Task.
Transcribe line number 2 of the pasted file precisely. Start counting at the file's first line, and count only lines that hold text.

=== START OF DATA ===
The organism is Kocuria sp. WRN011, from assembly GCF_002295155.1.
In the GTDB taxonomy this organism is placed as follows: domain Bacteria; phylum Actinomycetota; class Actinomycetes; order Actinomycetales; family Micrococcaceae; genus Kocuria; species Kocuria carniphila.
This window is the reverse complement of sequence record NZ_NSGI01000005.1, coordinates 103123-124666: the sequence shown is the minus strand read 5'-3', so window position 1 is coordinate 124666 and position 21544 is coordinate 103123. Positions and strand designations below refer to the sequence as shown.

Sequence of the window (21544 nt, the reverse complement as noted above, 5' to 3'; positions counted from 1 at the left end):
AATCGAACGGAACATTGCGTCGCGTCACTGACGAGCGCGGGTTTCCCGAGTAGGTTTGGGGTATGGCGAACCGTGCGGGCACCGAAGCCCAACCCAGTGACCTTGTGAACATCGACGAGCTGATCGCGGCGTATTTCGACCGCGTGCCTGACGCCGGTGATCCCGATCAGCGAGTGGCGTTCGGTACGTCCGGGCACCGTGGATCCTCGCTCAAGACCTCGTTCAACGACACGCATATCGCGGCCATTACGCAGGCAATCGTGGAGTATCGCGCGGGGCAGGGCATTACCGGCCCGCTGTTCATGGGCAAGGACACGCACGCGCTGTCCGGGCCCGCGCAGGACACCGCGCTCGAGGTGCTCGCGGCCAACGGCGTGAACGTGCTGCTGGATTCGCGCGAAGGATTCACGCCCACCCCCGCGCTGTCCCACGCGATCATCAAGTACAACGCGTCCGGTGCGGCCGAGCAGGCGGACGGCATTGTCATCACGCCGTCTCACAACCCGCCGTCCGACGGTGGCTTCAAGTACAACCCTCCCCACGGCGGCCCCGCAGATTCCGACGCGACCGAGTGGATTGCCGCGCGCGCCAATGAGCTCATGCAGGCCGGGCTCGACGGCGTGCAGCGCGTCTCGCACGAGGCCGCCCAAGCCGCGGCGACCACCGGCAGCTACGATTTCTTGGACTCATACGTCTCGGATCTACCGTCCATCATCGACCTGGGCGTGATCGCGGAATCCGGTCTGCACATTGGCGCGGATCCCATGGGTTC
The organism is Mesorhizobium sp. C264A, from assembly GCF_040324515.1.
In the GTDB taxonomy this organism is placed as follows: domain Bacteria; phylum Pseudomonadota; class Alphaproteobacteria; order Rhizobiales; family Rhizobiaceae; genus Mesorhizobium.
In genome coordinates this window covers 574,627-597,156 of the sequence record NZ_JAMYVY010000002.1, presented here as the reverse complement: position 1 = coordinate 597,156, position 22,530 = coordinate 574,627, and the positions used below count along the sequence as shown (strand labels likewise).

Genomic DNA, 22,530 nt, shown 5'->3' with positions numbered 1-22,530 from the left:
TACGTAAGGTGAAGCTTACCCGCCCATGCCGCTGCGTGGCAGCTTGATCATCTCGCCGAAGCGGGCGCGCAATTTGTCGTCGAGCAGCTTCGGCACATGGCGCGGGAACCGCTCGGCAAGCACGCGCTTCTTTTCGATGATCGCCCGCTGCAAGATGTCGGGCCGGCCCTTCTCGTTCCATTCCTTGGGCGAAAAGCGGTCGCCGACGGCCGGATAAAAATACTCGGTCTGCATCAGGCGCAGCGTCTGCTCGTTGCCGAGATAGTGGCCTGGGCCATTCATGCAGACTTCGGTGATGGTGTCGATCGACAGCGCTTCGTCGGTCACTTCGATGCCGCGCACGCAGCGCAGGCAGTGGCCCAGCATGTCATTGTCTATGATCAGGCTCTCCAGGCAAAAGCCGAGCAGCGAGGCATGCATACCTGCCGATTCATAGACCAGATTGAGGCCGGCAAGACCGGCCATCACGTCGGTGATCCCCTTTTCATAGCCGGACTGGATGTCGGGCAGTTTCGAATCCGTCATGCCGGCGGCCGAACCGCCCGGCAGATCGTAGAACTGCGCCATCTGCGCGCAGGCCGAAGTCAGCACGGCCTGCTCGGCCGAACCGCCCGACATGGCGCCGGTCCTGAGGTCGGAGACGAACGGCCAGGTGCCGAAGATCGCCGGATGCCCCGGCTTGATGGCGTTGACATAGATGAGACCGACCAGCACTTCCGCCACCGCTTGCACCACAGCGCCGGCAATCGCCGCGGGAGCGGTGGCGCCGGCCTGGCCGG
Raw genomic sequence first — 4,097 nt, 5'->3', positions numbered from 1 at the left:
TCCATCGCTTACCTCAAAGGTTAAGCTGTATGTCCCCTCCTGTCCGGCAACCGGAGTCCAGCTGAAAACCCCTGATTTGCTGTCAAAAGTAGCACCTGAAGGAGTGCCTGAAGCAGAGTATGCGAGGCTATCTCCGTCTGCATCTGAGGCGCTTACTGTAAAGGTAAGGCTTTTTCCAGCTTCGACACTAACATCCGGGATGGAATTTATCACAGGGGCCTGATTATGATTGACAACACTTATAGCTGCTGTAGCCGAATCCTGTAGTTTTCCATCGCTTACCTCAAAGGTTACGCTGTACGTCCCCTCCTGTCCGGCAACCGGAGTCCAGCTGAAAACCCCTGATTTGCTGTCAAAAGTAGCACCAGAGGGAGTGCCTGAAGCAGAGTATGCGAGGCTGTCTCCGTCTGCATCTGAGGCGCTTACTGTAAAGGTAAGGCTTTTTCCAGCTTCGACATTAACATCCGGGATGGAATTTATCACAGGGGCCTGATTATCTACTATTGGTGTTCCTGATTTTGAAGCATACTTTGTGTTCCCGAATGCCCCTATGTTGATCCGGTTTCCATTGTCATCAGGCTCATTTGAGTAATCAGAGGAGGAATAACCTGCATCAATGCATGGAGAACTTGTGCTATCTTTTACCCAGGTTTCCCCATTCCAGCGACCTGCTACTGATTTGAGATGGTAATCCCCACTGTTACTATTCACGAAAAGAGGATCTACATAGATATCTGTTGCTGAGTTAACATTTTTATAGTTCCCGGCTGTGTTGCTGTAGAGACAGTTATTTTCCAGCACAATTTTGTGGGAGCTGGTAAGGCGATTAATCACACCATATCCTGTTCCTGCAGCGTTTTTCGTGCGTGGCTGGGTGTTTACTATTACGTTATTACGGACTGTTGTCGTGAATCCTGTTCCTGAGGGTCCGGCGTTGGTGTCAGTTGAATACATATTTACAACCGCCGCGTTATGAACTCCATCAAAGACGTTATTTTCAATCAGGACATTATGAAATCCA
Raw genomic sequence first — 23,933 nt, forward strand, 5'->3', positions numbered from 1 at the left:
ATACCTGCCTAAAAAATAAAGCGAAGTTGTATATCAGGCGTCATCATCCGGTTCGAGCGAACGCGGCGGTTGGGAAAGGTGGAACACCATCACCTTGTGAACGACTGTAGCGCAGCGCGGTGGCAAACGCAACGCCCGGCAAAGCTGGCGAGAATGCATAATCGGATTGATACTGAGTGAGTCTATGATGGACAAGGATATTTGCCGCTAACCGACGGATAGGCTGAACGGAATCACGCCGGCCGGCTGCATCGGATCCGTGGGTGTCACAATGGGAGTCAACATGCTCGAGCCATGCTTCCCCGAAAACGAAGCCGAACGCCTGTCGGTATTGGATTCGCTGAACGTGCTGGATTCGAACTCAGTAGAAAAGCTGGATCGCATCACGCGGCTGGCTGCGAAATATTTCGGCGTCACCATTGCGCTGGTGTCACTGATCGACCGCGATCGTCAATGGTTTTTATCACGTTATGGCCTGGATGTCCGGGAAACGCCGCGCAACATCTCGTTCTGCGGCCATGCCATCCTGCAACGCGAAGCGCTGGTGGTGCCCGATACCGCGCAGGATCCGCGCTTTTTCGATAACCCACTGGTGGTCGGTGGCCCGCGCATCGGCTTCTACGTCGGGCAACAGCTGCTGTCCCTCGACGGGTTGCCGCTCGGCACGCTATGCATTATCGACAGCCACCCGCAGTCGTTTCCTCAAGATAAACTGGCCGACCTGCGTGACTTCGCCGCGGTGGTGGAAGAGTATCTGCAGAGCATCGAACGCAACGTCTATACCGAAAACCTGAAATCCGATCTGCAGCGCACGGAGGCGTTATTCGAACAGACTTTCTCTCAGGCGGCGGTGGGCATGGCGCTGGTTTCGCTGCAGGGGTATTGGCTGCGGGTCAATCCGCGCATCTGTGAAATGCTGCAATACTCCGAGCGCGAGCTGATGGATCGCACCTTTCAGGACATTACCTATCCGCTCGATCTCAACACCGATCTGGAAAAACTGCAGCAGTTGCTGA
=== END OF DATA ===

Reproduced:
In the GTDB taxonomy this organism is placed as follows: domain Bacteria; phylum Actinomycetota; class Actinomycetes; order Actinomycetales; family Micrococcaceae; genus Kocuria; species Kocuria carniphila.